Meghan Markle is not the iconic Mia Thermopolis — even though she’s closer than any of us will ever get. On the third episode of Netflix’s Harry & Meghan docuseries, which premiered on Dec. 8, the Duchess of Sussex nodded to Anne Hathaway and Julie Andrews’ 2001 film The Princess Diaries while talking about learning royal protocol in the early stages of her relationship with Prince Harry. And it turns out that she did not get the same training that Mia received from her grandmother, the Queen of Genovia.
“Joining this family, I knew that there was a protocol for how things were done,” she said. “Do you remember that old movie The Princess Diaries with Anne Hathaway? There’s no class [where] some person goes, ‘Sit like this, cross your legs like this, use this fork, don’t do this, curtsy then, wear this kind of hat.’ It doesn’t happen. So, I needed to learn a lot, including the national anthem. It was baptism by fire.”
Rather than consulting one of Harry’s family members, Meghan simply Googled the national anthem and practiced waving etiquette on her own. “I guess you don’t want to wave like like an American,” she said, giving a very exaggerated wave for emphasis. “Everything is just smaller.” Her husband also pointed out that the press had a “lot of invented protocols” that Meghan had to adjust to, in addition to the royal standards.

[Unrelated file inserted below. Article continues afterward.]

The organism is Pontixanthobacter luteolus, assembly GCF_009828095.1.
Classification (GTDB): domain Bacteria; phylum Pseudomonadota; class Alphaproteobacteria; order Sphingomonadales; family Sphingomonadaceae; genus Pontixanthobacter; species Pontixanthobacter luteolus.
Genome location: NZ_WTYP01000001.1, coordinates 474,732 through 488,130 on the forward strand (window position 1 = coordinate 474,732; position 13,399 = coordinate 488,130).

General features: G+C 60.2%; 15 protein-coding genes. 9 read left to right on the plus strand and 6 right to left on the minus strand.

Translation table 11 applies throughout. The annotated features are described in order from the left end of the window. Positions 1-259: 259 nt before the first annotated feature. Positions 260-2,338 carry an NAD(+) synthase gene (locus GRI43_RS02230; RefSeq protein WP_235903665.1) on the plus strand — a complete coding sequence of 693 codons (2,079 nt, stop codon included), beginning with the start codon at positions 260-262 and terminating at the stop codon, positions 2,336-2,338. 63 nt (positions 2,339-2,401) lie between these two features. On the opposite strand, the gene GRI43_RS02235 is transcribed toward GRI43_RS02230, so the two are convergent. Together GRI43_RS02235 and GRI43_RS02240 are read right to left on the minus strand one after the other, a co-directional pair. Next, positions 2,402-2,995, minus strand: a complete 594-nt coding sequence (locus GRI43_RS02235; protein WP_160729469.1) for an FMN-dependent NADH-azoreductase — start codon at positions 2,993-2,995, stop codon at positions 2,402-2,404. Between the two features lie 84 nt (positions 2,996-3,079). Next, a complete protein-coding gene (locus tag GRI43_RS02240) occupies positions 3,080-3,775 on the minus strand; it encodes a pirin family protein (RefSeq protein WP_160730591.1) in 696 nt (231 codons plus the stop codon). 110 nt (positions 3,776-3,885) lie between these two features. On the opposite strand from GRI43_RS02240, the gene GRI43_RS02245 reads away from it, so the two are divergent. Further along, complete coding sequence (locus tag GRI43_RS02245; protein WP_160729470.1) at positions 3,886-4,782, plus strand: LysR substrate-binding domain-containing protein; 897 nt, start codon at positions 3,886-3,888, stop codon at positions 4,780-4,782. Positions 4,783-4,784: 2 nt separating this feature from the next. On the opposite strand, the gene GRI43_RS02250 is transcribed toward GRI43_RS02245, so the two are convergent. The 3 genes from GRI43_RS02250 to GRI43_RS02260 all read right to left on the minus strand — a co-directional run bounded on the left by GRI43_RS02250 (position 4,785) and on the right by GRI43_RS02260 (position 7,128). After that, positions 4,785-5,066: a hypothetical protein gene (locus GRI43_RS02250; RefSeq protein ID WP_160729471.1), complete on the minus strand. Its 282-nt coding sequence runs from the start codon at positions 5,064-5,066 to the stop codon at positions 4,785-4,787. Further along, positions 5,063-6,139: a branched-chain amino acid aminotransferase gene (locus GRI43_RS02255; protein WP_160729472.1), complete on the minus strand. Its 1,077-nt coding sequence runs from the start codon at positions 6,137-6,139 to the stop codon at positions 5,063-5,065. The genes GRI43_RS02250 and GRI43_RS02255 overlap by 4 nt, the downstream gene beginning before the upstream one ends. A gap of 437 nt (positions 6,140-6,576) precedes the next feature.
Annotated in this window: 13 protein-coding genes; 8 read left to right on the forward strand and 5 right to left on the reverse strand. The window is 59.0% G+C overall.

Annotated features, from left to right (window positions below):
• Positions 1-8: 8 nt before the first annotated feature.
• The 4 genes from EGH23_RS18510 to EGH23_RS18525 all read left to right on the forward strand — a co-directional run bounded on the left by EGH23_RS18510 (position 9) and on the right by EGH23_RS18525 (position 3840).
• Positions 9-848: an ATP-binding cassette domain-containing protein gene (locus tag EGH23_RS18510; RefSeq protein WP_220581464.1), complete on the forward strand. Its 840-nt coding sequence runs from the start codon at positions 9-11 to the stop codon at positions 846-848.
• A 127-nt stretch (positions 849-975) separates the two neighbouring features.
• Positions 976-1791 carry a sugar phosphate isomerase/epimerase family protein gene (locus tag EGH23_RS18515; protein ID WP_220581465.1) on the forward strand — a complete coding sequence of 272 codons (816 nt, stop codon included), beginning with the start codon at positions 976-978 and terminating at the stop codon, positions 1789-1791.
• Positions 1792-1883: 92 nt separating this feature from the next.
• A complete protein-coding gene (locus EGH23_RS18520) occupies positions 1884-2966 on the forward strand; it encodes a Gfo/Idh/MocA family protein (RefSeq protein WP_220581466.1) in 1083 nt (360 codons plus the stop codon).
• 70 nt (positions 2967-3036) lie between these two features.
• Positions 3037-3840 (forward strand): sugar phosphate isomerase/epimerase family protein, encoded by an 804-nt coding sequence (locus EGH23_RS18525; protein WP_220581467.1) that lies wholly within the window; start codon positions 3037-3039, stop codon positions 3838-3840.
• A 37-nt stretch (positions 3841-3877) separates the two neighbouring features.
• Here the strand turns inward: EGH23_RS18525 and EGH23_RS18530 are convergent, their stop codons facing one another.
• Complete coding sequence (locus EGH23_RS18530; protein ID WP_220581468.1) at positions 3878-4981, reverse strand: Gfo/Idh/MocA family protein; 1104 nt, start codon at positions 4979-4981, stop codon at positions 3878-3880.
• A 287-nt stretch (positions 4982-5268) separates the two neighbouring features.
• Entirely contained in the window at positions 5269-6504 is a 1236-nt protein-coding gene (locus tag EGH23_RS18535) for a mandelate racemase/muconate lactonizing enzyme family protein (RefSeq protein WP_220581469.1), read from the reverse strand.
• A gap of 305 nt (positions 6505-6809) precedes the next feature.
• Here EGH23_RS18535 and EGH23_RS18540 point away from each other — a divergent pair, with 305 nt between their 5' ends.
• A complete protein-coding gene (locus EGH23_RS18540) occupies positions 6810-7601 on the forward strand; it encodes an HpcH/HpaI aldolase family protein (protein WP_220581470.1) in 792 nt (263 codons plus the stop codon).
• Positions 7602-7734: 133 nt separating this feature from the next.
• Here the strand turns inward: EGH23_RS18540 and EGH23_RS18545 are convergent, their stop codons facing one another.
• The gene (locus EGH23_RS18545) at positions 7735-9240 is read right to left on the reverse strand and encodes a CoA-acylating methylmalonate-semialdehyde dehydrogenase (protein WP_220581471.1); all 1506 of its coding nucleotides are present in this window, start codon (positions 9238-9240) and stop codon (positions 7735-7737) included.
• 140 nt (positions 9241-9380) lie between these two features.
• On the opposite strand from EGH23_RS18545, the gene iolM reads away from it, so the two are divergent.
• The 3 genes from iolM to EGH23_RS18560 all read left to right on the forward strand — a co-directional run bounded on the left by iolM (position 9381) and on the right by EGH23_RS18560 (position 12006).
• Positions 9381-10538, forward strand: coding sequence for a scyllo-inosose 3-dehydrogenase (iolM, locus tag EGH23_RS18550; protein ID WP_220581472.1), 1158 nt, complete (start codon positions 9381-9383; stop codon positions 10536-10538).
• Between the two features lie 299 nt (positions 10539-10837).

That said, she still thinks some proper royal training may have been beneficial in the long run, as she told The Cut in an August interview. “That would’ve been really helpful,” she said. “That would’ve been a very key tutorial to have had in advance of all this.” Markle even remarked that she received more training as an actor than she did before joining the royal family. “My entire job was ‘Tell me where to stand. Tell me what to say. Tell me how to say it. Tell me what to wear, and I’ll do it,’” she recalled. “And I’ll show up early, and I’ll probably bake something for the crew.”
Since leaving her working post within the royal family in January 2020, Meghan doesn’t have to follow royal protocols as much except on visits to the UK, but she’s still very aware of her position and title in the public sphere. “It’s important to be thoughtful about it because — even with the Oprah interview, I was conscious of the fact that there are little girls that I meet and they’re just like, ‘Oh my God, it’s a real-life princess.’”